If you ask around, about one in five Americans (19 percent) will tell you that unemployment is the most important problem facing the United States. According to the same poll, conducted by Gallup in March, 17 percent cite the economy in general as the most important problem — which is a bucket that ostensibly contains the unemployment problem — and 3 percent cite simply a “lack of money,” also presumably a function of employment, be it unemployment, underemployment or wage stagnation.
The moral of the story is that a large number of Americans believe that the U.S. job market is FUBAR. According to a separate Gallup poll, just 28 percent of Americans believe that now is a good time to find a quality job. Granted, this is the highest level seen since the financial crisis, but it’s still dismal. As President Barack Obama put it in his 2014 State of the Union address, ”the best measure of opportunity is access to a good job,” and an economy without opportunity is hardly an economy worth participating in.
The data confirm the sentiment — or the sentiment reflect the data. At 58.8 percent, having crashed and never recovered in the wake of the financial crisis, the employment-to-population ratio is as low as it was in the 1980s. At about 63 percent, the civilian labor force participation rate is where it was in the late 1970s. At $36,733 in 2013, real disposable income per capita is as high as it has ever been, but the growth flatlined that year.
All these bad news bears have weighed on overall economic confidence, which has yet to turn positive — meaning more people are optimistic than pessimistic — since the financial crisis in 2008.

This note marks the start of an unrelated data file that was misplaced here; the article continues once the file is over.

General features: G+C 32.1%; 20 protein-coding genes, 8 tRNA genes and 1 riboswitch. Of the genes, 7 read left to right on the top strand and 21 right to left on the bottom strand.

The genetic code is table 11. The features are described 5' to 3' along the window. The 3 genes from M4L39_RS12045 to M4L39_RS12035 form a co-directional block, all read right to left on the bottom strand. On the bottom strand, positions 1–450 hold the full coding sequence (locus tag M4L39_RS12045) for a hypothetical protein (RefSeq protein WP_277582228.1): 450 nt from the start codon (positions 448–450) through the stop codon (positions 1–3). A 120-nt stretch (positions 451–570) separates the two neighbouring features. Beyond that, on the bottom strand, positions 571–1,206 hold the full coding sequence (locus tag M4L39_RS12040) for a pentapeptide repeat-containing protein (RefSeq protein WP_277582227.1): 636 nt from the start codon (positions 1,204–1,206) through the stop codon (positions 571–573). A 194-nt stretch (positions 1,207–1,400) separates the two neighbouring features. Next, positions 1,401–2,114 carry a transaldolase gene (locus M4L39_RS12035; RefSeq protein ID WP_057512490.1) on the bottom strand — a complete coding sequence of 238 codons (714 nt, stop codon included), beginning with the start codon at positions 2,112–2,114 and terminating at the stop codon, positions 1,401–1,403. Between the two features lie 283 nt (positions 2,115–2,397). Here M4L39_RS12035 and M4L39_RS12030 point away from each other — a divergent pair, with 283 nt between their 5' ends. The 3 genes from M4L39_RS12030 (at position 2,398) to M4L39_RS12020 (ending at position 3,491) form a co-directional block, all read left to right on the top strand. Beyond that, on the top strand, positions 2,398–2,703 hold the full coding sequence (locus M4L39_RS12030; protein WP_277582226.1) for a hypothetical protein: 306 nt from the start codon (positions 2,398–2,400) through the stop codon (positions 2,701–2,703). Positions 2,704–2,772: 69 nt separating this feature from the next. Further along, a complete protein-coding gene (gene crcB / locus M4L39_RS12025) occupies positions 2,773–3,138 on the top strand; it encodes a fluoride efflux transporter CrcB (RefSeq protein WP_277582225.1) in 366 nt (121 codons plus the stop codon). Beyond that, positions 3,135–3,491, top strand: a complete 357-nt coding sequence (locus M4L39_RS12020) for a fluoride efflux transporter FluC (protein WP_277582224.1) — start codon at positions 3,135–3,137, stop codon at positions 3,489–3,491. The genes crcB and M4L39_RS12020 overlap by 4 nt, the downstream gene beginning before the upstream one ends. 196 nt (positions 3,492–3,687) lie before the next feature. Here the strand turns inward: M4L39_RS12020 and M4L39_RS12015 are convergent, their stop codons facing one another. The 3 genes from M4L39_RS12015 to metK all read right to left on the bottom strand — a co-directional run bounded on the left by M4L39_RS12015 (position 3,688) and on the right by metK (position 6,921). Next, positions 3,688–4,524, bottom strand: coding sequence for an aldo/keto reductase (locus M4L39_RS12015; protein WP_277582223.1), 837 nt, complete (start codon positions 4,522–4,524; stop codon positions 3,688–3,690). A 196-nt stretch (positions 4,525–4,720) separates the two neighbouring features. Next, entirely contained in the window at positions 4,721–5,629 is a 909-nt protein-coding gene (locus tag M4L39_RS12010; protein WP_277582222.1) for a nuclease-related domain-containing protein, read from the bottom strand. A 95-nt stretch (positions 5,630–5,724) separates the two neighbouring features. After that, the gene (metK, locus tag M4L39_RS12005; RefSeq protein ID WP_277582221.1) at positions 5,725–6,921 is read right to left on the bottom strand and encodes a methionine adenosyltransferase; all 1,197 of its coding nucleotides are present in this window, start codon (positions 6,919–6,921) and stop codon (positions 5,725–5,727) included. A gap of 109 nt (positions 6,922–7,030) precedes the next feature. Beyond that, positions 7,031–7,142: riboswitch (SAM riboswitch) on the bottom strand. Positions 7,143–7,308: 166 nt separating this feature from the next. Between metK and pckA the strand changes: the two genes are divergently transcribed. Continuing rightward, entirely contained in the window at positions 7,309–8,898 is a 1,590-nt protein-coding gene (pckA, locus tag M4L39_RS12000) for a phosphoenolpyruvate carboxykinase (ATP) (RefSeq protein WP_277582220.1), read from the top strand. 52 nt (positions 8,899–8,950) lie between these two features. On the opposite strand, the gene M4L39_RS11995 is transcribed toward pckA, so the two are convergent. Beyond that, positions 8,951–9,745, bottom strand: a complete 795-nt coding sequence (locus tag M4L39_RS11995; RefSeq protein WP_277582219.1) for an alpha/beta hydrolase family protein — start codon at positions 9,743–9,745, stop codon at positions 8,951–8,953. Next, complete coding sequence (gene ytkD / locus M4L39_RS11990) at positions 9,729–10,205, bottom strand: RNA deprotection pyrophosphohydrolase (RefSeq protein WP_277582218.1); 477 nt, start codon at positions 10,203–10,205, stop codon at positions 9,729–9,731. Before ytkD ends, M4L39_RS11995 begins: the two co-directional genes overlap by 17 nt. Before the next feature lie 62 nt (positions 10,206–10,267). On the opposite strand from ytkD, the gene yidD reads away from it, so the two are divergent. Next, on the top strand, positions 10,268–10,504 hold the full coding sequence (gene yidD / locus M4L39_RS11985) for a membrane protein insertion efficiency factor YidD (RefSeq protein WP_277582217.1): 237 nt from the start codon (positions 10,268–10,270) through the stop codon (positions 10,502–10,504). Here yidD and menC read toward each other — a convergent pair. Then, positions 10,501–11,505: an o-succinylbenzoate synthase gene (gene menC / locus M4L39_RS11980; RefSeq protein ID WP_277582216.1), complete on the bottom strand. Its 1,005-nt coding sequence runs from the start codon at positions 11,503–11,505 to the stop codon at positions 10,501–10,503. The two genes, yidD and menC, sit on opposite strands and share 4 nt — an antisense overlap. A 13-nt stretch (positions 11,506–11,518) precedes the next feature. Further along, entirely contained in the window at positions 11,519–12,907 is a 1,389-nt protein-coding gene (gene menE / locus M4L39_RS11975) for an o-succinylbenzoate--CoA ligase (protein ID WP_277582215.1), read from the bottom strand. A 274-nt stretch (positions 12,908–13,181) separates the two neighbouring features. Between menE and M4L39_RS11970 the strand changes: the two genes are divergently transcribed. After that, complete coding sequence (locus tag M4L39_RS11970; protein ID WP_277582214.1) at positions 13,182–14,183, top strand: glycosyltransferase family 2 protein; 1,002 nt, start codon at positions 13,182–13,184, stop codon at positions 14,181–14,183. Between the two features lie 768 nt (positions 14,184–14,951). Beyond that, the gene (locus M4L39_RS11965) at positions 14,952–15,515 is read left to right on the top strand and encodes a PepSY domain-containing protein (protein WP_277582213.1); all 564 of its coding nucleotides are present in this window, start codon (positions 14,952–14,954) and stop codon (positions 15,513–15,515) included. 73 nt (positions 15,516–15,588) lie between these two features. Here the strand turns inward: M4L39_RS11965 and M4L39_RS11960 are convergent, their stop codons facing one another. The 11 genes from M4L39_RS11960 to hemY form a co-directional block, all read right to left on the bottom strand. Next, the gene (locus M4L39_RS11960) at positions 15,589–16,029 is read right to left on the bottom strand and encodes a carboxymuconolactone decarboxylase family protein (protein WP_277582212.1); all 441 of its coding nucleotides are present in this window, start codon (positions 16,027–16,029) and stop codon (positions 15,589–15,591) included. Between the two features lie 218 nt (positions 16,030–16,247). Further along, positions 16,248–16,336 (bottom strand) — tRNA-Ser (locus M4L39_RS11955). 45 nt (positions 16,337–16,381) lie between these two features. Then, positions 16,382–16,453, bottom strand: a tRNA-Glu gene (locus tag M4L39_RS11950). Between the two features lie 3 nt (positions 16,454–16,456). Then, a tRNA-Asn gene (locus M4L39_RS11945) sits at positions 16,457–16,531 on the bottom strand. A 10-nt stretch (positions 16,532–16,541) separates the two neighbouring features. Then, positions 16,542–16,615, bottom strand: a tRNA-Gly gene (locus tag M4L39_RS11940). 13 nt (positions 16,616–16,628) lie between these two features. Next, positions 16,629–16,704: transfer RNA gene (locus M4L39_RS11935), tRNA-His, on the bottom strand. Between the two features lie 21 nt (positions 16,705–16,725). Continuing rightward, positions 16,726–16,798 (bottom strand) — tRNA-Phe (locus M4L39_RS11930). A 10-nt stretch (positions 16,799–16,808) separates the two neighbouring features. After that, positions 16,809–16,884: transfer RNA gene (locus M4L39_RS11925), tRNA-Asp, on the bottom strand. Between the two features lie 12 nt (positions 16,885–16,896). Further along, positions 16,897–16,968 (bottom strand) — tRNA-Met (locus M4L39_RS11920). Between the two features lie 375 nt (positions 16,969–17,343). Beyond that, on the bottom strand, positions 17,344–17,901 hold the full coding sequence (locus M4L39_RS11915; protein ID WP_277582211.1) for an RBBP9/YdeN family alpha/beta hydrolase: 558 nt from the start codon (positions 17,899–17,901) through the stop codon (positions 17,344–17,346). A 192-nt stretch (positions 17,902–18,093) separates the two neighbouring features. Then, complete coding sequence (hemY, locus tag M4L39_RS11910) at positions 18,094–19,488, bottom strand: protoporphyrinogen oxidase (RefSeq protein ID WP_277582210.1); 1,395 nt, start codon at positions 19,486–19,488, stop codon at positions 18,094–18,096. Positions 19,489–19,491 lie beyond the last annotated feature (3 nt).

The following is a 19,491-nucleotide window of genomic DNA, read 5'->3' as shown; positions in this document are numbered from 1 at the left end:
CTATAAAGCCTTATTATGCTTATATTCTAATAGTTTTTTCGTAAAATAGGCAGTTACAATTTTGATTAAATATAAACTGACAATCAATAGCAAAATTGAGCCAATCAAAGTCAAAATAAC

It’s not a competition, but economists have been hung up on which group of people the anemic recovery has been harder for. Is it baby boomers, who were gearing up for retirement right as the crisis hit and ravaged their retirement accounts, destroyed their jobs, and diminished the value of their homes? Is it those who lost their homes in the flood of foreclosures that swept the market? Is it young people, tripping out of college saddled with enormous debt and dismal job prospects?
Everyone has suffered, but the damage that threatens to do the most long-term, systemic economic harm is the damage done to those young people. Failure to launch in the job market can undermine the financial stability and career trajectory of a person for years, decades, or even the rest of his or her life. Unemployment among those 20 to 24 years old was 11.9 percent in February and will likely drift higher as students graduate and flood into an unwelcoming job market.
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“If we look over people’s likely future lives, when you’re part of a generation that comes in with a tough job market and your wages are not so great, you don’t recover,” Richard Freeman, a Harvard University labor economist, told the Star Tribune. “They are going to be at a permanently lower standard of living than they would have been had we either avoided this catastrophe or had we had a successful jobs recovery.”
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